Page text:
In the middle of a state legislature debate regarding local non-discrimination ordinances in Idaho, a Republican politician revealed that he has apparently never actually encountered a gay person in his life:
Cornel Rasor, a former Bonner County commissioner and chairman of the Idaho GOP’s resolutions committee, said, “I’d hire a gay guy if I thought he was a good worker. But if he comes into work in a tutu … he’s not producing what I want in my office.”
Before we get into the fact that Rasor seems to think that all homosexuals seem to have a predilection for dressing like ballerinas, let's note that politicians within a party that advocates for small, local government have a desire to kill ordinances that were passed by local governments:
“Resolved, that the Idaho Republican State Central Committee recommends that our legislators support Idaho’s current anti-discrimination laws and policies and enact a law that would make unenforceable any municipal ordinances that would seek to expand categories of prohibited discrimination beyond current state anti-discrimination laws and policies,” the resolution states.
The Idaho Human Rights Act now bans discrimination in housing, employment and public accommodations on the basis of race, religion, disability and more. But lawmakers have resisted efforts to add sexual orientation and gender identity to that law.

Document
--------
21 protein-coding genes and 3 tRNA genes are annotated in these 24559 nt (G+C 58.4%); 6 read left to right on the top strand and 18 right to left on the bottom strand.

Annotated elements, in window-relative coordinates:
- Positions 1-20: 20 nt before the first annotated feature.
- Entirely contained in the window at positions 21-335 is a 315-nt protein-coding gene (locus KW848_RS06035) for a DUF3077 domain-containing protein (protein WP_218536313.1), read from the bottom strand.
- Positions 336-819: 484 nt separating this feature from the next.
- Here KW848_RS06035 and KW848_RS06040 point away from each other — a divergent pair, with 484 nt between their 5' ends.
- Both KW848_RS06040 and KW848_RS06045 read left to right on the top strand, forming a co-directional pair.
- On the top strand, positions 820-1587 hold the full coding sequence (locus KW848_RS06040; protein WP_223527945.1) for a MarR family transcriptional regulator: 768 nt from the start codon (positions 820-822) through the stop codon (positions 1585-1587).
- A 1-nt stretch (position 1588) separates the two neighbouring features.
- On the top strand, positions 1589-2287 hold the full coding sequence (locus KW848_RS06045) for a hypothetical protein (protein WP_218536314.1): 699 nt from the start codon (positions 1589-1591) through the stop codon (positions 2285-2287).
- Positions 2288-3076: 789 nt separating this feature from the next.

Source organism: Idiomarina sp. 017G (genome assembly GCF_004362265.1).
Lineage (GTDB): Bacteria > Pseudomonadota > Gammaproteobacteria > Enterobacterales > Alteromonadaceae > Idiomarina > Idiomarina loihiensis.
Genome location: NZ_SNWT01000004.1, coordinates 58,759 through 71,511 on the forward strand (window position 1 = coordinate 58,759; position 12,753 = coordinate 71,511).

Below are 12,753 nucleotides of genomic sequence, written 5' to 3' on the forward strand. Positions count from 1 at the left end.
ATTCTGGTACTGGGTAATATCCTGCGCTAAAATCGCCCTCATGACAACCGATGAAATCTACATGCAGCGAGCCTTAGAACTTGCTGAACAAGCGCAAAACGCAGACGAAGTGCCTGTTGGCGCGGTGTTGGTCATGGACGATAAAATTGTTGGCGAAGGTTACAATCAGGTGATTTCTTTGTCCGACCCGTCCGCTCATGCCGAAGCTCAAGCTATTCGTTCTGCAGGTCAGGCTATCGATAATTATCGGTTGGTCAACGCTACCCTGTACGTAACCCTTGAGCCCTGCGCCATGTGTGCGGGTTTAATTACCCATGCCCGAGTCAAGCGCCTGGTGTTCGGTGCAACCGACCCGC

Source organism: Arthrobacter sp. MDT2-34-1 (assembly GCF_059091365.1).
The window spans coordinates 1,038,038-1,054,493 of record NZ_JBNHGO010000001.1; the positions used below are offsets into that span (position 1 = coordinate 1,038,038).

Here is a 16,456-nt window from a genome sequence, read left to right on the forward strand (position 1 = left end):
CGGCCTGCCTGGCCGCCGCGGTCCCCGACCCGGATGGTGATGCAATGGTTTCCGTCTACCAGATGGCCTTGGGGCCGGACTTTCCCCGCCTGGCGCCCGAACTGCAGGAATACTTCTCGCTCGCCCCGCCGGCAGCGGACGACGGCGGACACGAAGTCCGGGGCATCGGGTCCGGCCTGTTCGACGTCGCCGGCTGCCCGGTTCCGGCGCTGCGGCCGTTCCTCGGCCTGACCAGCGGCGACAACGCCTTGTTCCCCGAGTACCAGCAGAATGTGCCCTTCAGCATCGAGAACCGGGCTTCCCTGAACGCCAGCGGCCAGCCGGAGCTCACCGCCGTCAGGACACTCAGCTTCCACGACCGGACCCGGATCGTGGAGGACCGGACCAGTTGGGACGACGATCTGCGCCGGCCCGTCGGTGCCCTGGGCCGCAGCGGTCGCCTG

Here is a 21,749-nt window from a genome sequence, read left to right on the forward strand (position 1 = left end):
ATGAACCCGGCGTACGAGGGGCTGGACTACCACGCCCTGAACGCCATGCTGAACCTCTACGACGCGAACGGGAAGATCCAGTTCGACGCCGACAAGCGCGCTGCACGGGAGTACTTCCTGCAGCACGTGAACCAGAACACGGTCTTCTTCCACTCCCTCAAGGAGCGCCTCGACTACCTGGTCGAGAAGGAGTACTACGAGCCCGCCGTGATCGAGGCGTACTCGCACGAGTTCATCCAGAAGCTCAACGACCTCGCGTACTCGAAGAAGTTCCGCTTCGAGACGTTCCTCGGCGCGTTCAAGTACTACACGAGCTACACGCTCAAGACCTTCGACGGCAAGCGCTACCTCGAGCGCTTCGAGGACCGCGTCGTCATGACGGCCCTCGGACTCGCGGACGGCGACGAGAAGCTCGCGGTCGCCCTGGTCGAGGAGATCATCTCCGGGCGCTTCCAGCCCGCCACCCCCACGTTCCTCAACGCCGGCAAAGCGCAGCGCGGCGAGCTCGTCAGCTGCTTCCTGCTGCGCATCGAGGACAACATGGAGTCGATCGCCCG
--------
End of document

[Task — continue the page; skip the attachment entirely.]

Sure, quash the ability for municipalities to create their own laws. Why not?
But let's go back to Cornel Rasor, who doesn't want his employees to come to work in a tutu — which, of course, is common thing for gay people to do. Why, I know that when I hang out with gay men, they often lament that their high heels and fairy wings (things that are issues to homosexuals at the time of their decision to be interested in members of the same sex) are just too damn inappropriate for the office.
Not every gay man is a drag queen, not every drag queen is a gay man, and the number of people who are going to work in tutus because they're attracted to people of the same sex is so insanely miniscule that you're as likely to find people who go to work in tutus regardless of their sexual orientation.